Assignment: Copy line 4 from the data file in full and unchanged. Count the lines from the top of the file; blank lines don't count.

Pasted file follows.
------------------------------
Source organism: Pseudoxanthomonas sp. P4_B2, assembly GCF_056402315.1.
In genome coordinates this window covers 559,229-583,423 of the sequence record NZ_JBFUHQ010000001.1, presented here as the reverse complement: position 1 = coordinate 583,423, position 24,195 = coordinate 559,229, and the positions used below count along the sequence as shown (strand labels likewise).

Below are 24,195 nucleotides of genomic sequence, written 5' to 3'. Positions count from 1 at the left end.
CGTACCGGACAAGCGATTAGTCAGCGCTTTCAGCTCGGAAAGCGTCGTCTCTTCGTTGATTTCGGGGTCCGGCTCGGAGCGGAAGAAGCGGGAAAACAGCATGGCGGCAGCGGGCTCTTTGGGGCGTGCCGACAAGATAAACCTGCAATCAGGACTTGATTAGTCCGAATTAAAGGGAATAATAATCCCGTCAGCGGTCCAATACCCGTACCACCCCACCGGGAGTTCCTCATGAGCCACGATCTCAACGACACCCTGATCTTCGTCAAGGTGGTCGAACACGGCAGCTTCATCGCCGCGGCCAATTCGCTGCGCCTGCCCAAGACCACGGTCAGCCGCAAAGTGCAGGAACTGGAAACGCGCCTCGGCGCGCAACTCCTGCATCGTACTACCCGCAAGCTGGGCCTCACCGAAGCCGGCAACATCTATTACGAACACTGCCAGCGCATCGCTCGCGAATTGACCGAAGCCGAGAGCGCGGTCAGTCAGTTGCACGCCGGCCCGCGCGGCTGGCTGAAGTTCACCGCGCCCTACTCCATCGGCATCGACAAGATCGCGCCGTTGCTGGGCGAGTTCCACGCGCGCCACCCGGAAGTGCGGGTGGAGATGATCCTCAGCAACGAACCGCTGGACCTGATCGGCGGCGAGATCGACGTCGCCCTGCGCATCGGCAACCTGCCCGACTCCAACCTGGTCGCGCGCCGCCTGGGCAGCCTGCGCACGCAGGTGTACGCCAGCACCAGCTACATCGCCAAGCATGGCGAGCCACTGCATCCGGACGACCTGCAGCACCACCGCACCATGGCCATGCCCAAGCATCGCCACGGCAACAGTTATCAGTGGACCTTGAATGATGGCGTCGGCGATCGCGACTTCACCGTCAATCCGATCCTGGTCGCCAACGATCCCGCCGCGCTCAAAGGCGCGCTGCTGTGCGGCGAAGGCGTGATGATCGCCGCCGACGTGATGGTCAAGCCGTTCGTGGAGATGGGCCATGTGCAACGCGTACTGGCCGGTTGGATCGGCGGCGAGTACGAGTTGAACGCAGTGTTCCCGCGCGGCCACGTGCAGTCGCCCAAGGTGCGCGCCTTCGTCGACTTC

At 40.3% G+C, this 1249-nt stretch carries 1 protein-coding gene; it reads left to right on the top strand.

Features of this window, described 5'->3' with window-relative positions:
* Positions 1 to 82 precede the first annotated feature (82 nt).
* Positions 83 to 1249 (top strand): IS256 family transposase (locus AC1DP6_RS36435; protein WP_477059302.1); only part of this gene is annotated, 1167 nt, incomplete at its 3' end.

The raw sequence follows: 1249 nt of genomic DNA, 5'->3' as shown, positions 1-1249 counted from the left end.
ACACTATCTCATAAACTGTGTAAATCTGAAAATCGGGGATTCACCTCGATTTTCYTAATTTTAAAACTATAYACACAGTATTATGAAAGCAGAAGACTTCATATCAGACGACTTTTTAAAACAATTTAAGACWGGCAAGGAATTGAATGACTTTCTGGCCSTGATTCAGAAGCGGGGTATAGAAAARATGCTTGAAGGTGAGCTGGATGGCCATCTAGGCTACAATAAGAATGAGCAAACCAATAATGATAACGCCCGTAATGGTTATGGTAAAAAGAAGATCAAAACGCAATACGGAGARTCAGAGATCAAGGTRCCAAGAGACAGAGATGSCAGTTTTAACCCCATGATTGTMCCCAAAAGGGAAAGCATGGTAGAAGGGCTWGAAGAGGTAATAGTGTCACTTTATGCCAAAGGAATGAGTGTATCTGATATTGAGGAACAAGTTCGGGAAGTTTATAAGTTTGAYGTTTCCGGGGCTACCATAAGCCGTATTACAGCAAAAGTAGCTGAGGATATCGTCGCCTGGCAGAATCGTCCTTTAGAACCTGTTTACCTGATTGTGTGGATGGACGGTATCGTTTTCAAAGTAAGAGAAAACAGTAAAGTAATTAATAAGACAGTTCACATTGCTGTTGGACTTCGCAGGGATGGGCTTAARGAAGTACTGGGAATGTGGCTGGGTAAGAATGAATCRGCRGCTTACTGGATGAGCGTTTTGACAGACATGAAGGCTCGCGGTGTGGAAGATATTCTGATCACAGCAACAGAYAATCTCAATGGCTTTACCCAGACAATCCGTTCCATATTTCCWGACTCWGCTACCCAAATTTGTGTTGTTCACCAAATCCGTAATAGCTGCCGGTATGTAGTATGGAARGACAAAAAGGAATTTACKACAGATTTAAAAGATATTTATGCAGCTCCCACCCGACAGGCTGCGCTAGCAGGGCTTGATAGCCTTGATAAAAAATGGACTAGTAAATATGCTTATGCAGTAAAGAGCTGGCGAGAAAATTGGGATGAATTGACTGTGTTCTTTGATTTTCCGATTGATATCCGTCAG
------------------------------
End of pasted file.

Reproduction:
CGTACCGGACAAGCGATTAGTCAGCGCTTTCAGCTCGGAAAGCGTCGTCTCTTCGTTGATTTCGGGGTCCGGCTCGGAGCGGAAGAAGCGGGAAAACAGCATGGCGGCAGCGGGCTCTTTGGGGCGTGCCGACAAGATAAACCTGCAATCAGGACTTGATTAGTCCGAATTAAAGGGAATAATAATCCCGTCAGCGGTCCAATACCCGTACCACCCCACCGGGAGTTCCTCATGAGCCACGATCTCAACGACACCCTGATCTTCGTCAAGGTGGTCGAACACGGCAGCTTCATCGCCGCGGCCAATTCGCTGCGCCTGCCCAAGACCACGGTCAGCCGCAAAGTGCAGGAACTGGAAACGCGCCTCGGCGCGCAACTCCTGCATCGTACTACCCGCAAGCTGGGCCTCACCGAAGCCGGCAACATCTATTACGAACACTGCCAGCGCATCGCTCGCGAATTGACCGAAGCCGAGAGCGCGGTCAGTCAGTTGCACGCCGGCCCGCGCGGCTGGCTGAAGTTCACCGCGCCCTACTCCATCGGCATCGACAAGATCGCGCCGTTGCTGGGCGAGTTCCACGCGCGCCACCCGGAAGTGCGGGTGGAGATGATCCTCAGCAACGAACCGCTGGACCTGATCGGCGGCGAGATCGACGTCGCCCTGCGCATCGGCAACCTGCCCGACTCCAACCTGGTCGCGCGCCGCCTGGGCAGCCTGCGCACGCAGGTGTACGCCAGCACCAGCTACATCGCCAAGCATGGCGAGCCACTGCATCCGGACGACCTGCAGCACCACCGCACCATGGCCATGCCCAAGCATCGCCACGGCAACAGTTATCAGTGGACCTTGAATGATGGCGTCGGCGATCGCGACTTCACCGTCAATCCGATCCTGGTCGCCAACGATCCCGCCGCGCTCAAAGGCGCGCTGCTGTGCGGCGAAGGCGTGATGATCGCCGCCGACGTGATGGTCAAGCCGTTCGTGGAGATGGGCCATGTGCAACGCGTACTGGCCGGTTGGATCGGCGGCGAGTACGAGTTGAACGCAGTGTTCCCGCGCGGCCACGTGCAGTCGCCCAAGGTGCGCGCCTTCGTCGACTTC